Prepare for a breakneck ride round the piazza
Palio CERT 12A, 91 MINS ★★★★☆
Each year Siena’s Piazza del Campo hosts a pair of horse races of such ferocity that they make the Grand National look like a canter through a quiet meadow. The races have Catholic associations: July’s Palio is in honour of the Madonna of Provenzano, while August’s marks the Assumption. But sacred niceties are hard to find in these wild chases, and Cosimo Spender’s superb documentary puts us right at the centre of the madness.
The Palio dates back to the medieval period and remains firmly bound up in arcane rituals and rules. Lots decide which riders will represent each of the fabulously named districts, such as She-Wolf, Valley of the Ram and Crested Porcupine. If a rider is unseated, his horse can still win the race, a convention that adheres to the Palio principle that jockeys are expendable mercenaries, in contrast to their unimpeachable equine counterparts.
Bribery and corruption also figure prominently. In the build-up district captains wheel and deal, while in the race itself the jockeys try to bribe the rider who has been picked to get proceedings underway. As an old hand puts it: “Without corruption there is no Palio.” Spender focuses on the two Palios of 2013, which pitted perennial winner Gigi Bruschelli against young hopeful Giovanni Atzeni. Bruschelli, who, it appears, has exerted a sinister control over the race for many years, comes across as the smirking villain of the piece, while Atzeni’s eagerness in the face of seemingly insurmountable odds has you rooting for him all the way round the piazza.
All the ingredients of a clichéd sports story are present, with the youthful pretender hoping to knock the old champ off his perch. But over-familiarity is avoided thanks to the unique and crazy nature of this particular sporting world. The film also brilliantly captures the essence of what makes sport so intoxicating for those who love it. There’s wonderful footage of the colourful, heaving square on race day. Burly men sing their districts’ anthems in beautiful harmony, while people strain for a vantage point as they argue the toss over which district will carry away the coveted victor’s flag. The races themselves are tense and explosive. Clips of previous Palios are also used to good effect.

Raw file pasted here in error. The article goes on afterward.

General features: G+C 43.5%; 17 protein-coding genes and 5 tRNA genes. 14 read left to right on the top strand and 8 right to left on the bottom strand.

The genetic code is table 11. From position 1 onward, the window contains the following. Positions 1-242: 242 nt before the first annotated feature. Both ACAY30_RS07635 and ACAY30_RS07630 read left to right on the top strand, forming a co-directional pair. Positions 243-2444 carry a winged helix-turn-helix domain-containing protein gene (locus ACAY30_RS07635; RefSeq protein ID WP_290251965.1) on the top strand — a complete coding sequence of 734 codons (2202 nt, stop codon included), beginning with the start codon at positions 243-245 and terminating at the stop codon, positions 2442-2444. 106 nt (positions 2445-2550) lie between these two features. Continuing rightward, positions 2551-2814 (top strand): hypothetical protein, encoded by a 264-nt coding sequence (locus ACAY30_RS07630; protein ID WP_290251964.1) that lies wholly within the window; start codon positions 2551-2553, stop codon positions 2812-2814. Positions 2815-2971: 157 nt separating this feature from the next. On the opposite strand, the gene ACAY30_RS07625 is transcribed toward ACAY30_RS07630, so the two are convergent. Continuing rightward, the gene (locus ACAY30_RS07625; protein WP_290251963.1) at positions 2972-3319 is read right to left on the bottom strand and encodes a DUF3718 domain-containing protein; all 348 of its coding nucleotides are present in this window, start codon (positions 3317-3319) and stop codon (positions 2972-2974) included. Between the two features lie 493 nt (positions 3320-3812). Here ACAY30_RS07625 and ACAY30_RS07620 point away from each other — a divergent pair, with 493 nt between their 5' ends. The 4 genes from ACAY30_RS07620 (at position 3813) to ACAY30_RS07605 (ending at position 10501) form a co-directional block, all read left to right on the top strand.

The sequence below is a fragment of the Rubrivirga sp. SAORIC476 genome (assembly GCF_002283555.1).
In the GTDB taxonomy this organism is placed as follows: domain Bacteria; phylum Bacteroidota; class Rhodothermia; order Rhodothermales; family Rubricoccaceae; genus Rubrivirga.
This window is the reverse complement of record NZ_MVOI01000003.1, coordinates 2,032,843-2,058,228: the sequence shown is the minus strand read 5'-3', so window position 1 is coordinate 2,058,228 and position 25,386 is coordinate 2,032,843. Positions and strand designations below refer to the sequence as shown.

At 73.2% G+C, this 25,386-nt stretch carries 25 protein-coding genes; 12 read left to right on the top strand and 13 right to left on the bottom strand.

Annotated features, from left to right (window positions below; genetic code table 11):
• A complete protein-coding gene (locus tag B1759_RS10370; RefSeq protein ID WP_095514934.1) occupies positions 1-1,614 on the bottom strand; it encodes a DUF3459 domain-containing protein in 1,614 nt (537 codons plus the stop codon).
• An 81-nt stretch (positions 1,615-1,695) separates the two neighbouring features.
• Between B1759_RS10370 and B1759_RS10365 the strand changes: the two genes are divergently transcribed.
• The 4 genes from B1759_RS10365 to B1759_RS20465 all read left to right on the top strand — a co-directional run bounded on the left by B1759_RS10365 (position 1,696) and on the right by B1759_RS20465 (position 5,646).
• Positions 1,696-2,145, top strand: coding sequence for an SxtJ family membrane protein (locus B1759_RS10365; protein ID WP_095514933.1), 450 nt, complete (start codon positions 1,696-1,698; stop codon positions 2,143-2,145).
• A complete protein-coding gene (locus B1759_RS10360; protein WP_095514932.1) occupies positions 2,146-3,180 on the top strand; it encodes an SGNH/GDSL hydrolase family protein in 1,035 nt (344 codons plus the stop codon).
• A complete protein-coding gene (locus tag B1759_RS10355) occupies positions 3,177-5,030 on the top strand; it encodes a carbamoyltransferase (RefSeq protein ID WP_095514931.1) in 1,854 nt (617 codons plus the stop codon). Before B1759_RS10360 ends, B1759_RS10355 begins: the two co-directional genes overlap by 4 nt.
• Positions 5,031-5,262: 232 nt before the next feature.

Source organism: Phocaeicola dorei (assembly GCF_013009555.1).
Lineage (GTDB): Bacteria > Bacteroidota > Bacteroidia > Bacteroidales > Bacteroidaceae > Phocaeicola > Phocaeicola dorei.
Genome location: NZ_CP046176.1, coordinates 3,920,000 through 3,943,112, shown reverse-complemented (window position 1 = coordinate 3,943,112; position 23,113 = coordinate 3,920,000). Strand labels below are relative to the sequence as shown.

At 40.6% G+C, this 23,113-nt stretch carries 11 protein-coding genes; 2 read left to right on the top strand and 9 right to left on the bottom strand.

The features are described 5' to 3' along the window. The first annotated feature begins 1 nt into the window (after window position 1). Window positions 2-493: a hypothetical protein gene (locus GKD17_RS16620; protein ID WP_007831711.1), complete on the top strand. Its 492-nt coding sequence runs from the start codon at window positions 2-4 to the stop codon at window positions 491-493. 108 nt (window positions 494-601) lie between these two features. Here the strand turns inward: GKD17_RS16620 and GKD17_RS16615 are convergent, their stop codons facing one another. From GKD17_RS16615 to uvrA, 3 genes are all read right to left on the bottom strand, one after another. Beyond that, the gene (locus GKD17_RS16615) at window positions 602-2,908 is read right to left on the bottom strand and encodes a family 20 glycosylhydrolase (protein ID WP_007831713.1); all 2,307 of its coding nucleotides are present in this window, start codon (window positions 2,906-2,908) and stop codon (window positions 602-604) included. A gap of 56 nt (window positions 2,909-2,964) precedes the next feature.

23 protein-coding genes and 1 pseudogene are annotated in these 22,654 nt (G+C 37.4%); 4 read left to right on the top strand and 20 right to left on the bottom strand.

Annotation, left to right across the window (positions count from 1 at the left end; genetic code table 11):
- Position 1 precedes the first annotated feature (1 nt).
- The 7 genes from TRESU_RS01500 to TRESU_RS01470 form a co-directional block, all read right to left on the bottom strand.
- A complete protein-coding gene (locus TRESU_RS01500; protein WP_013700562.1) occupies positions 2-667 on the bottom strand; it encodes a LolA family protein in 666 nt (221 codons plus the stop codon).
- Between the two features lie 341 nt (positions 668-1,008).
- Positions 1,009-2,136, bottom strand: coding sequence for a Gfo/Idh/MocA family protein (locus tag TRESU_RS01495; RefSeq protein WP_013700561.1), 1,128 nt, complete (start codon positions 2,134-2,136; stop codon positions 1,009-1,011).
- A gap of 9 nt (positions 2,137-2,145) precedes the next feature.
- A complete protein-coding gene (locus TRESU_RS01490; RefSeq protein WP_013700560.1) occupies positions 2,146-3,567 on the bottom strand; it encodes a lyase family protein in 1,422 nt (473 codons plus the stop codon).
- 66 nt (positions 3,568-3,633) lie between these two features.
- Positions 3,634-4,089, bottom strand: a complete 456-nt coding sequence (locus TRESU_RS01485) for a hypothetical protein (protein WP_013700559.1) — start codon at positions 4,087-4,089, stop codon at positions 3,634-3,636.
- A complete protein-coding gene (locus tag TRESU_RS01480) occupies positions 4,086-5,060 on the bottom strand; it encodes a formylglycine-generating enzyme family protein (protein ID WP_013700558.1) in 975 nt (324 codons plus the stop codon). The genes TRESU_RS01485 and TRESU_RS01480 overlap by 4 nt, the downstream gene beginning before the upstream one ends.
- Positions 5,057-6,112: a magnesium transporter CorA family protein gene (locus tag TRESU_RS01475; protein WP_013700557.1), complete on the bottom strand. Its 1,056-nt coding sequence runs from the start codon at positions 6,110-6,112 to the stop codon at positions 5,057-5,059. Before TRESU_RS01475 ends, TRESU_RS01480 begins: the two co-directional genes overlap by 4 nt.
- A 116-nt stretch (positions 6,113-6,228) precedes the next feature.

Those who object to these races on the grounds of animal cruelty will not be happy with the documentary as it completely avoids the issue. Spender has instead created a cinematic ode to this dangerous, passionate and often absurd Italian custom.
How the hairy chest conquered television
Slowly, slowly, the real male body is coming back. For years the media has swamped us with images of absurdly buff, hairless men with all the sexual charisma of a crash-test dummy. But suddenly hairy chests are in. Beards are fashionable. Sweaty workmen are in vogue.
What started with Aidan Turner in Poldark, continued with Richard Madden in Lady Chatterley’s Lover and was picked up by Ben Batt in last Sunday’s The Go-Between (BBC One) – the tale of an illicit affair between an aristocratic daughter and a lusty tenant farmer. In the LP Hartley original, a little boy is sent to stay with an Edwardian family in the countryside. He is used as a messenger between the lovers. He doesn’t really understand what they’re up to and the process of figuring it out is a metaphor for the loss of innocence. Sex is not an unfolding wonder; it’s a disappointment. Worse: it’s an addiction. And in pursuit of their woman, the aristocrat and the farmer manipulate the uncomprehending boy and abuse his trust.
This latest production is a bit more understanding towards the lovers. Being forced to meet secretly just because you’re from a different class is something the modern viewer feels sympathy for. The emphasis on romance wrings every bit of sexual tension out of the script. Hence poor Mr Batt played a character who seemed to do everything with his top off: planting, cutting, mowing and, doubtless, just reading a book. It’s wonderful that the BBC is investing in drama and revisiting great works. But this Catherine Cookson, soft-core approach to literature is, frankly, boring.
A faithful, evocative version of The Go-Between was already made in 1970, directed by Joseph Losey. So why repeat the experience? The BBC would do better to reimagine it, update it, adopt an alternative narrative structure or – even – commission an entirely new drama.
In the meantime, the return of working-class handsomeness is welcome. If only because it makes those of us with bog-standard bodies feel a bit more objectivised. The next on-screen hero should have a beer belly and a bad back. That would really strike a blow for lads’ rights.
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